It was 206 years ago last month that the Boston Globe published its scathing denunciation of “a new species of monster … a creature of infernal origin, both from its aspect, and from the circumstances of its birth.” That creature was the gerrymander: a Massachusetts voting district with a sinuous and convoluted shape, drawn by a Democratic-Republican (one party back then, not a combination of two) state legislature hoping to redistribute voters to solidify their majority, and signed into law by Governor Elbridge Gerry. The infernal monster didn’t last long; the very next year, Federalists swept to a huge victory in the Massachusetts legislature (partially because of public outrage over the redistricting), ironically even winning seats within the gerrymander itself. The new legislature was quick to return district boundaries to their former shapes.
The Massachusetts gerrymander lived a short and uneventful life. In fact, following the aforementioned electoral wipeout, the Salem Gazette wrote a satirical obituary for the creature, featuring a picture of its skeleton and the caption, “Hatched 1812. Died 1813.” But the temptation for legislators to redraw districts to their own advantage most certainly did not die in 1813, and has continued in and expanded over the centuries. In our day, advances in computing technology and analytical methods have made us better at gerrymandering than ever. While almost everyone would agree that this practice is unfair and undemocratic, history has taught us that gerrymanders are far easier to hate than they are to prevent.
We now stand at a crossroads. The Supreme Court has recently heard arguments on two major partisan gerrymandering cases, and the rulings they hand down between now and June will have huge ramifications for the nature of America’s representative government. In particular, it will be interesting to watch if and how the Court answers two questions: Exactly what constitutes a gerrymander? And is there an enforceable standard that could be enacted to prevent one?
The Wisconsin Case: Gill v. Whitford
Politics nerds will correctly tell you that the two main flavors of gerrymandering are so-called “packing” and “cracking”. Packing means stuffing lots of an opponent’s voters into one district, thus isolating their influence to that district; cracking means splitting up a group of voters into several districts, ensuring that they will be a minority in each one. These two techniques give rise to legislatures that do not reflect the total popular vote of those who elected them. For example, the Wisconsin state legislature map (one of the cases currently before the Supreme Court) gave Republicans control of 61% of seats in the legislature following the 2012 election, despite the fact that they only won 48.6% of the vote statewide. That’s a huge margin, and certainly doesn’t sound like representative government. Is that discrepancy enough to constitute a gerrymander?
To answer this question, we have to decide what we mean by a “representative” government. Is a representative government one that proportionally matches the partisanship of its constituents? The ethnicity of its constituents? Their religion? Sexual orientation? Favorite breakfast cereal? Mathematically, you will never get a legislature that is proportionally representative on every characteristic, so you must choose to prioritize some at the expense of others. And then there’s an even trickier question: how much discrepancy is tolerable? In the Wisconsin case, for example, if 48.6% of the vote had gotten Republicans 55% of legislative seats instead of 61%, would that be acceptable? 53%? 49%? At what cut-off point do we transition from statistical noise to partisan power grab? These are just a few of the questions that the Court will have to answer if it chooses to strike down the gerrymandered map.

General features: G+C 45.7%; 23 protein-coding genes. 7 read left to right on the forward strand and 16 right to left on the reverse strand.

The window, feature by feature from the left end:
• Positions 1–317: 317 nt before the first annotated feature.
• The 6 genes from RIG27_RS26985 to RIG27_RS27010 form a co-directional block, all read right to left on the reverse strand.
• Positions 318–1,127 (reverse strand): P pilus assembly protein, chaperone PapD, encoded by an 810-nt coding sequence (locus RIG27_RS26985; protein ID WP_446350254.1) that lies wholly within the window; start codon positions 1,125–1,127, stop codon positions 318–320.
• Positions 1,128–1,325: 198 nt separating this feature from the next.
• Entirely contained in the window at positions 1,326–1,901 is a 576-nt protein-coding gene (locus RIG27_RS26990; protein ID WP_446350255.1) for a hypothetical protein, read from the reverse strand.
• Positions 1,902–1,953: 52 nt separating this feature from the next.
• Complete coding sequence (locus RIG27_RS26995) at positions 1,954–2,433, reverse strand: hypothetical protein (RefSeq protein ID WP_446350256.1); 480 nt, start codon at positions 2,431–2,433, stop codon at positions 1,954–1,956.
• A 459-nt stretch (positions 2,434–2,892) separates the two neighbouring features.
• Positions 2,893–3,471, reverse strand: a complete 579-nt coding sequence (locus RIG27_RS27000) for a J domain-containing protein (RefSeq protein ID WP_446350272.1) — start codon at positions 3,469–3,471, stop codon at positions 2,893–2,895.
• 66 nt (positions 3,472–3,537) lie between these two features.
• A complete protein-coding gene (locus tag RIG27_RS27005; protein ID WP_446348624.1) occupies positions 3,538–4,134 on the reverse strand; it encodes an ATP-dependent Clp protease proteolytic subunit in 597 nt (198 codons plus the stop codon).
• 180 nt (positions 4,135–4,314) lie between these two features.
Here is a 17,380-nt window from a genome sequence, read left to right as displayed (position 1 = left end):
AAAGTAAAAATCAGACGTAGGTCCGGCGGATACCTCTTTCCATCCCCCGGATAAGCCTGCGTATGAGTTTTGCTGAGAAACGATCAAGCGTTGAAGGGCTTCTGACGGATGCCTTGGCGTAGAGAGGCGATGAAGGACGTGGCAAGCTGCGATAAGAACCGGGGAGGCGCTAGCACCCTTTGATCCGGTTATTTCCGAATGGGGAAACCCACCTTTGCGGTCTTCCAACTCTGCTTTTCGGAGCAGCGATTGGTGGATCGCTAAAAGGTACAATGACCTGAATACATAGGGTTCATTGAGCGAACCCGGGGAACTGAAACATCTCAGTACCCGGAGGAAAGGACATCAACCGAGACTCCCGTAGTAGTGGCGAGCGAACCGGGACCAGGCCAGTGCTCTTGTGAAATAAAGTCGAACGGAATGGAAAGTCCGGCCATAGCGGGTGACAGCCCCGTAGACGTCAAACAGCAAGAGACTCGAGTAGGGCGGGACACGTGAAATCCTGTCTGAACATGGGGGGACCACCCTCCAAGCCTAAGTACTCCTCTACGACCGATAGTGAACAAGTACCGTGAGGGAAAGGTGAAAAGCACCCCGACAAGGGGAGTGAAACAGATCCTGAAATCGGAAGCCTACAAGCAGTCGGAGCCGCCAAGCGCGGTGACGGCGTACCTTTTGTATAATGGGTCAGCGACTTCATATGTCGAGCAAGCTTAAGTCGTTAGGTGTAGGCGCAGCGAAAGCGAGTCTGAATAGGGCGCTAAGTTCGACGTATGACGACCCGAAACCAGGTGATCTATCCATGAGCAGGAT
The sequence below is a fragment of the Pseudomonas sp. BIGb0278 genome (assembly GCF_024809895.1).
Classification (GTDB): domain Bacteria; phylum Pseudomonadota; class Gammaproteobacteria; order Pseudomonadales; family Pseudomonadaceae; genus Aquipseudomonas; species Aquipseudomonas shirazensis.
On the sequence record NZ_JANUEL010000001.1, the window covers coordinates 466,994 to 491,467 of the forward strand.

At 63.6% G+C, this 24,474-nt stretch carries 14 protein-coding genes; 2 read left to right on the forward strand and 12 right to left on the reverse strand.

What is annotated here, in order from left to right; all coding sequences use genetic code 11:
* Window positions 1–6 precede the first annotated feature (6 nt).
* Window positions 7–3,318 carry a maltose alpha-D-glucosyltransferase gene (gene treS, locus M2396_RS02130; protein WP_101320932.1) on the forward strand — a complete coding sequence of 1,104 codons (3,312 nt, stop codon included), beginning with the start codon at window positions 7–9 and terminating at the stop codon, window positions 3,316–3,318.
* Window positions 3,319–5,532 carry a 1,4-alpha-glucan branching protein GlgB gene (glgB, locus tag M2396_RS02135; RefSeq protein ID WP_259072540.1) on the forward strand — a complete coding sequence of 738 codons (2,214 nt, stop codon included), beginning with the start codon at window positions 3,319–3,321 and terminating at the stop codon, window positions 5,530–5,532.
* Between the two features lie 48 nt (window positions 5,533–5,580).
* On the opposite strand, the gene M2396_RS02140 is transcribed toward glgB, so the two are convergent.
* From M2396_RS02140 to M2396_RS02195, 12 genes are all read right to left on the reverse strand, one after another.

The Maryland Case: Benisek v. Lamone
Then there’s the other case the Supreme Court is looking into: the congressional delegation map of Maryland. Here, as in Wisconsin, there is a disparity between the state’s popular vote and the holders of its seats, this time with Democrats as the perpetrators—Republicans hold only one of the state’s eight congressional seats, despite receiving almost a third of the vote last election. But the plot is further thickened by the fact that Democratic Governor Martin O’Malley openly admits that, in redrawing the map, he and the state’s Democratic Legislature were expressly trying to create boundaries that would ensure Republican Roscoe Bartlett would not be re-elected (and they succeeded).
This case focuses on the intent to gerrymander, rather than the outcome. Here, as before, we face tricky questions. Pretend for a moment that the partisan makeup of the congressional delegation closely mirrored the state popular vote. Would the fact that the the governor openly admits to redrawing boundaries to his party’s advantage in a single congressional race be enough to constitute a gerrymander? And if so, would it require the entire map to be struck down?
As I hope you have realized in reading this, there are no easy answers. I personally hope the Supreme Court strikes down both maps, but I am at a loss for a consistently applicable standard to which future maps could be held. If the Court is able to devise such a standard, we will hopefully enter a new, more truly representative era of American Democracy. With luck, we may soon be able to write a new obituary for the surprisingly-resilient gerrymander: “Hatched 1812. Died 2018.”
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